The Miracle of Surrogacy

During Circle Surrogacy‘s recent trip to Australia, we had the privilege of informing intended parents about surrogacy and egg donation. On our panel (from left to right) was Stephen Page, family attorney, John Weltman, president and founder of Circle, Dr. Vicken Sahakian, PFCLA, and a father through Circle Surrogacy.

Luckily, we caught much of information session on film and can share it with other IPs from locations other than Down Under! For more videos, check out Circle’s You Tube Channel.


Egg Donor Stories: A Wonderful Connection

by Gina-Marie Mariano

known egg donationWhen I began my first egg donation in 2009, I was 23 years old. Between 2009 and 2012, I completed four egg donations for four different intended parents. Each match was unique in its own way.

For my first donation, I used an IVF clinic in Connecticut. After a few months, I was matched with a single intended father whom I’ll call “T”. T and I decided to proceed with a known match. We started out slowly by exchanging emails. After a few weeks of correspondence, we decided to have our first phone call. I was so excited and nervous that I think I talked 90 percent of the time!

[Read more…]

Surrogate Mother Stories: Working with Same-Sex Intended Parents

Surrogate Stories

I was given a profile for “my guys” in September of 2008. I had started the surrogate process in July, so this was kind of the moment I was waiting for, like Christmas. My husband and I sat down and sorted through 15 pages of the couple’s thoughtful answers about each other, their decade-and-a-half long relationship, their desire for children, and almost 30 pictures of them traveling around the world, celebrating holidays, and capturing candid moments. I instantly knew I wanted to be a part of their lives—a big part.

When I first signed on as a surrogate, I had a picture in my head of the typical couple I would work with: an older, heterosexual couple who had struggled with infertility for years. I just assumed that those were the people looking for surrogates. When I began working with my screening team, they informed me that gay couples made up the largest population of intended parents. I was shocked. I wasn’t aware of the baby-demand within this population, but quickly realized how much sense that made. [Read more…]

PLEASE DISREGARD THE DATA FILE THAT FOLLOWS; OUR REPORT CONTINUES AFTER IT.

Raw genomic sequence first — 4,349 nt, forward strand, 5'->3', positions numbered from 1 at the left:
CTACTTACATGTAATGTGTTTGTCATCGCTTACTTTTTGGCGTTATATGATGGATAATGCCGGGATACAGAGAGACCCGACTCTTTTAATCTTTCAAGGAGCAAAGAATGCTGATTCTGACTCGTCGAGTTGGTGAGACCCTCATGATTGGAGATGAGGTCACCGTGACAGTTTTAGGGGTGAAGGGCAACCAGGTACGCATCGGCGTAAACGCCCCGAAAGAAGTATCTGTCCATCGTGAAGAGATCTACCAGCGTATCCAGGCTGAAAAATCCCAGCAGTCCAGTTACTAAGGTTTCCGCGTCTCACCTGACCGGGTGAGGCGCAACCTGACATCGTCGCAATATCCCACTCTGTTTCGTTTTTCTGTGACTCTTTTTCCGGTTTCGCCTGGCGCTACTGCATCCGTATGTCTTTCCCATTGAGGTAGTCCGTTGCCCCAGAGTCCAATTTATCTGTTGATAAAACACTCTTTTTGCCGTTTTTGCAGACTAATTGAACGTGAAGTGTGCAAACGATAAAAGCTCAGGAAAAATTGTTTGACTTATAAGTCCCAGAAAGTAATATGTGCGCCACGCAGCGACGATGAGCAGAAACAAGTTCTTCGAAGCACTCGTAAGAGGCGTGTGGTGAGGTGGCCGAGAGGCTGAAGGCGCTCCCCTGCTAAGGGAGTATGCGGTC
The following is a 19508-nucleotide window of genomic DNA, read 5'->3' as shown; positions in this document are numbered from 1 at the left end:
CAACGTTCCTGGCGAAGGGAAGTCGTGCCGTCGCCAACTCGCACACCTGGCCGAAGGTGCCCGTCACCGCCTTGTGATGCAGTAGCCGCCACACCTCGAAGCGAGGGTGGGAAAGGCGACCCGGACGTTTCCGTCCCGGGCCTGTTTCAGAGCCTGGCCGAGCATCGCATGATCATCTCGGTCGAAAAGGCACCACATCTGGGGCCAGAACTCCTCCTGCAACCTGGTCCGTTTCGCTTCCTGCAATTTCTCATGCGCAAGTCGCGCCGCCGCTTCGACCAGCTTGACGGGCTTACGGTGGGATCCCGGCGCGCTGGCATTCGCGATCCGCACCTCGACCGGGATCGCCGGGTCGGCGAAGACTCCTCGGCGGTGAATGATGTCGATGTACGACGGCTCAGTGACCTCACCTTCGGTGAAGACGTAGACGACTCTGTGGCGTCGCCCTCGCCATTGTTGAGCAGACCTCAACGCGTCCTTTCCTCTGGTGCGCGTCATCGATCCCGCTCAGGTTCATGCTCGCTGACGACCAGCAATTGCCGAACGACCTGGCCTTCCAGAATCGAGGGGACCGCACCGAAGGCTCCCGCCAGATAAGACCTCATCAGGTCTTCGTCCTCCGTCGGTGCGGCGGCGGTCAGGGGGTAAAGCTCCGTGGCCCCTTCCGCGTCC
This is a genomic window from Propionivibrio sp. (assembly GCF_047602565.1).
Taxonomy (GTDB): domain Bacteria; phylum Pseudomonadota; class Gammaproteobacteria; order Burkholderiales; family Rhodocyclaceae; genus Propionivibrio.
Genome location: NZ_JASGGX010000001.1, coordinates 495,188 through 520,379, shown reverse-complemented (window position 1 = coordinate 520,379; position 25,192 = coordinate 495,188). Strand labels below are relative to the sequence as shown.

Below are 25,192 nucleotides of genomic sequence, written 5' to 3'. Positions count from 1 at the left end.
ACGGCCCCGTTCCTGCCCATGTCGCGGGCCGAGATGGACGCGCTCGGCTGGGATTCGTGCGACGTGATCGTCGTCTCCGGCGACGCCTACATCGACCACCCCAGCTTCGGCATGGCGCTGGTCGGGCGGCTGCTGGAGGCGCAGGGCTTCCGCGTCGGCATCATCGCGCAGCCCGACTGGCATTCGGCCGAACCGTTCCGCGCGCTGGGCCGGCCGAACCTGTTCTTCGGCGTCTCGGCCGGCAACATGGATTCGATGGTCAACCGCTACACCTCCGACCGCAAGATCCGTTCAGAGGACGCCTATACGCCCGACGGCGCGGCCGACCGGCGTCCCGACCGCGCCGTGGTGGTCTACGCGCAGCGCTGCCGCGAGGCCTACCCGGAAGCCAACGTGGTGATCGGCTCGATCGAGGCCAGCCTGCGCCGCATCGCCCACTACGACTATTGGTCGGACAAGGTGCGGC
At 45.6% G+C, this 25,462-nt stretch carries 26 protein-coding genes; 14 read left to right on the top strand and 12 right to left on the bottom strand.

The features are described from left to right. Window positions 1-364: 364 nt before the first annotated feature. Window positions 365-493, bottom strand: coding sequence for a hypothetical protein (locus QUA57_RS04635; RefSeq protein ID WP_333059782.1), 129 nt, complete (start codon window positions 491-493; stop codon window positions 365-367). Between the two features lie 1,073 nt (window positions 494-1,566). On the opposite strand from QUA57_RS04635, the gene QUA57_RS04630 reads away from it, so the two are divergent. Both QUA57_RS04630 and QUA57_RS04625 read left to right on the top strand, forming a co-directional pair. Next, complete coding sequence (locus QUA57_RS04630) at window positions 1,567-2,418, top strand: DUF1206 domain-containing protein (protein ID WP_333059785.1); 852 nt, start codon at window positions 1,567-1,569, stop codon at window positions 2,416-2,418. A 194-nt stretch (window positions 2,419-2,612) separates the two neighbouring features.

An Overview of a Surrogate Mother’s Pay

Surrogate Mother PayTo become a surrogate mother and help a couple or individual create a family is one of the greatest things a woman can do for another. And for your selfless journey— or 9-month, full-time job— you receive financial compensation.

There are many factors that determine the total amount that a surrogate is paid. To give you an overview without crunching numbers, we’ve broken down the general payments below.

Base Fee: In general, a base fee covers your nine months of pregnancy. The base fee is commonly paid in installments, including a sign-on fee and monthly payments. All of this is worked out in the surrogacy contract that is signed by both you and the intended parent(s). Two factors that have the greatest impact on a surrogate’s base fee are her experience and whether she’s insured or uninsured. [Read more…]

It’s Official! A Victory for France and Marriage Equality

France Gay Marriage “Love has won out over hate,” Helene Mandroux, mayor of the southern city of Montpellier, told Reuters.

After a long and contentious fight for marriage equality, France becomes the 14th nation to legalize gay marriage. On Friday, May 17, President Francois Hollande signed a law, which takes effect on May 29, 2013, allowing marriage for and adoption by same-sex couples in France.